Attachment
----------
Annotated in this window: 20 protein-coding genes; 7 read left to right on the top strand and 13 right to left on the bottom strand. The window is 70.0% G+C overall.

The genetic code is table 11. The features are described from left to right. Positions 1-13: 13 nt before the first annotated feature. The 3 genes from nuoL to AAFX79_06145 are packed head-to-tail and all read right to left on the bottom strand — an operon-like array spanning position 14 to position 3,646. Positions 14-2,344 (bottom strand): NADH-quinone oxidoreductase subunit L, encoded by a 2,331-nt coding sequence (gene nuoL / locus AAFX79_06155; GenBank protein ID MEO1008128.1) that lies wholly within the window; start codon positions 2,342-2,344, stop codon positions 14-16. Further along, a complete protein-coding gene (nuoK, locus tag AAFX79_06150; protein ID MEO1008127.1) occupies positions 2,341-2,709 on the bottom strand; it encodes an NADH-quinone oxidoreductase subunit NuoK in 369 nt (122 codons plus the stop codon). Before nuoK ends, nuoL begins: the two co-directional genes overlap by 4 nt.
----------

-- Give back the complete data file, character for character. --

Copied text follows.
Annotated in this window: 20 protein-coding genes; 7 read left to right on the top strand and 13 right to left on the bottom strand. The window is 70.0% G+C overall.

The genetic code is table 11. The features are described from left to right. Positions 1-13: 13 nt before the first annotated feature. The 3 genes from nuoL to AAFX79_06145 are packed head-to-tail and all read right to left on the bottom strand — an operon-like array spanning position 14 to position 3,646. Positions 14-2,344 (bottom strand): NADH-quinone oxidoreductase subunit L, encoded by a 2,331-nt coding sequence (gene nuoL / locus AAFX79_06155; GenBank protein ID MEO1008128.1) that lies wholly within the window; start codon positions 2,342-2,344, stop codon positions 14-16. Further along, a complete protein-coding gene (nuoK, locus tag AAFX79_06150; protein ID MEO1008127.1) occupies positions 2,341-2,709 on the bottom strand; it encodes an NADH-quinone oxidoreductase subunit NuoK in 369 nt (122 codons plus the stop codon). Before nuoK ends, nuoL begins: the two co-directional genes overlap by 4 nt.